For all of its undeniable promise, today's NFV technology comes with a serious downside: It's really complicated. Not just Taylor Swift's love life complicated, mind you. No, we're talking about a level of byzantine intricacy up there with the European Union legislative process.
That complexity is a problem for service providers that want to monetize new, virtualized services at exactly the time that they are also being told to cut back on the kind of expensive technical staff who like nothing more than trouble shooting new and bleeding-edge technology.
And the problem escalates to critical levels when the virtual service they are looking to launch is designed to connect customer premises over cloud (a.k.a. "vCPE service"), which by definition will be configured by less savvy enterprises and remote office end-users.
Light Reading's latest independent lab test of Juniper's Cloud CPE Solution proves it has successfully solved this NFV complexity conundrum while also delivering top-flight performance in a sophisticated, scalable vCPE package. Our test was conducted by Light Reading's long-term lab partner, EANTC. And to ensure that the results were impartial and balanced, Light Reading itself commissioned and paid for the evaluation.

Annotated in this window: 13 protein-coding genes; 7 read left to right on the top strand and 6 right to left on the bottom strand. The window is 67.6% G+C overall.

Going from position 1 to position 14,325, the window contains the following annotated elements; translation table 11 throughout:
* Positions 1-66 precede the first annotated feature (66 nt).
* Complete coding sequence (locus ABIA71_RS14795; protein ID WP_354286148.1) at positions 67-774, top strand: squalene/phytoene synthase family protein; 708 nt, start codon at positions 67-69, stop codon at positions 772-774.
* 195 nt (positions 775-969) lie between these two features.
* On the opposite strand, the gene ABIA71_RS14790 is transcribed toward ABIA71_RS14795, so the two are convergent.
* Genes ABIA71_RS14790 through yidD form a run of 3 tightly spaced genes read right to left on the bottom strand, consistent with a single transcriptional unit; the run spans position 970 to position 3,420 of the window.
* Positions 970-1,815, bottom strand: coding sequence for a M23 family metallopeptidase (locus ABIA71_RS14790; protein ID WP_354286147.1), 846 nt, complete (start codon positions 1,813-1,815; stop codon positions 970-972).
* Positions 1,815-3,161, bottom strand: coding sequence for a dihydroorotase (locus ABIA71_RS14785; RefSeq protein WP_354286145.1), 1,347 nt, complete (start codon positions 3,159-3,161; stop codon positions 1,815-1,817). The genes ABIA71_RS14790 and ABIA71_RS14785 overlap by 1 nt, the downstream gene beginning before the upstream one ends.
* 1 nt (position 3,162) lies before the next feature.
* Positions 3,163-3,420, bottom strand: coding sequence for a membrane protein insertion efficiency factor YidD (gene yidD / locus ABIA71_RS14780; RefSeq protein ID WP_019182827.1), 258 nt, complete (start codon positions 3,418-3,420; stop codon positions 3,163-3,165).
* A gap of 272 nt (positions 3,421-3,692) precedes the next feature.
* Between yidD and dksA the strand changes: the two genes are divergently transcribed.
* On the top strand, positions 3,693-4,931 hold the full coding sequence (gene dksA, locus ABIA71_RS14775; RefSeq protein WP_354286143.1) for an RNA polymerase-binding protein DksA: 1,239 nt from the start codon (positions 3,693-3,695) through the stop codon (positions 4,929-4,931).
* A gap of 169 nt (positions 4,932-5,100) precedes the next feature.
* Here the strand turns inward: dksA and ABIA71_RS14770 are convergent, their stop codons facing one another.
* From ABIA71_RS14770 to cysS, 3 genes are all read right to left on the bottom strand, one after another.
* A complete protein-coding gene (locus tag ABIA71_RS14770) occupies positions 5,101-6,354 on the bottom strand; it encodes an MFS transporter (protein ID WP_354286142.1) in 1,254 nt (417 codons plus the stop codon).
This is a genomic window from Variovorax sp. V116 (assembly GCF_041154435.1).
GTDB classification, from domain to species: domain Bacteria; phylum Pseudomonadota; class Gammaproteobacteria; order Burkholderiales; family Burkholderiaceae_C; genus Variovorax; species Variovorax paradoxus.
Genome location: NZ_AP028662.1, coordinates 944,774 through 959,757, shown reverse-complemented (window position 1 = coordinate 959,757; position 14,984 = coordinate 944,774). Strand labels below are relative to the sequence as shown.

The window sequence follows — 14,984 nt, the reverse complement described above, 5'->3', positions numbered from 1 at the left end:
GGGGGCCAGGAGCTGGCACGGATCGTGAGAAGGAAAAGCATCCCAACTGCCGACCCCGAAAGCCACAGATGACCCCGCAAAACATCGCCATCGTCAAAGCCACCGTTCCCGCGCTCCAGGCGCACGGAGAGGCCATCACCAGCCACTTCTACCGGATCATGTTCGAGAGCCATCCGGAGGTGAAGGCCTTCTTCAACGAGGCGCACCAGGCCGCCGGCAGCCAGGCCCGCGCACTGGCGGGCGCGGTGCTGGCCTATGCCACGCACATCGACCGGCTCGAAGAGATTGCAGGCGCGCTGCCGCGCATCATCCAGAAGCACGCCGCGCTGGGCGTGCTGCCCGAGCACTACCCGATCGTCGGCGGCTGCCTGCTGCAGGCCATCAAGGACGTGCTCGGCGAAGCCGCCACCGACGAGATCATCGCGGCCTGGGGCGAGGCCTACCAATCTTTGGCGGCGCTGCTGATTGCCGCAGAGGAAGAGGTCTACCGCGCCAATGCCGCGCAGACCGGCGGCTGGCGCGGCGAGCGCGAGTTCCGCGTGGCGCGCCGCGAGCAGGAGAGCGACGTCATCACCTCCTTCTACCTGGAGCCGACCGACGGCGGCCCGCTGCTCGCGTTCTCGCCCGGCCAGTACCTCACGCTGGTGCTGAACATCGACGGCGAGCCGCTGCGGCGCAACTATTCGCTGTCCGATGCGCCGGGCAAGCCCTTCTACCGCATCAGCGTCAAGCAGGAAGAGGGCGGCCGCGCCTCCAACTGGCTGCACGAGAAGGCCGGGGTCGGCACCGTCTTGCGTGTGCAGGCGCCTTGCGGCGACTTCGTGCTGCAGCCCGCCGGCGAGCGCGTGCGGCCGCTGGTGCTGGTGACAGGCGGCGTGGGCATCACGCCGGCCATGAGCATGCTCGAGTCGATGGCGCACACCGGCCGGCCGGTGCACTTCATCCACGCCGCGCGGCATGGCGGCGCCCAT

EANTC really put the Juniper vCPE suite through its paces -- looking at how it provisions and manages vCPE services, how it automates the set up of the required underlying infrastructure to deliver them, evaluating multiple network topologies and service architectures and assessing availability/reliability. In each case, the Juniper suite did exactly what it says on the label.
But perhaps even more impressive was the way Juniper's cloud CPE suite gives service providers the ability to delegate the task of provisioning and managing services to the end user, via an intuitive and easy-to-use GUI (what it calls a "self-care customer portal"). This is a true NFV breakthrough -- and one that will come as welcome news to service providers around the world that are becoming increasingly frustrated with the pace at which the comms industry is (or isn't) developing network-ready NFV.
This test was the first time we've had a chance to put Juniper technology through its paces in a lab since way back at the turn of the century (when we tested its terabit router... remember when a "terabit" was a big deal? Ha!) In terms of the company's approach to engineering next-gen comms solutions, it turns out very little has changed. Clearly, that's a good thing. The company is known for producing exquisitely engineered, state-of-the-art comms gear that makes service providers' lives easier, and the key takeaway of this test is really: plus ça change.
I'm looking forward to seeing Juniper participate in more independent Light Reading tests, and after reading this report I suspect our service provider readers will feel the same way.
— Stephen Saunders, Founder and CEO, Light Reading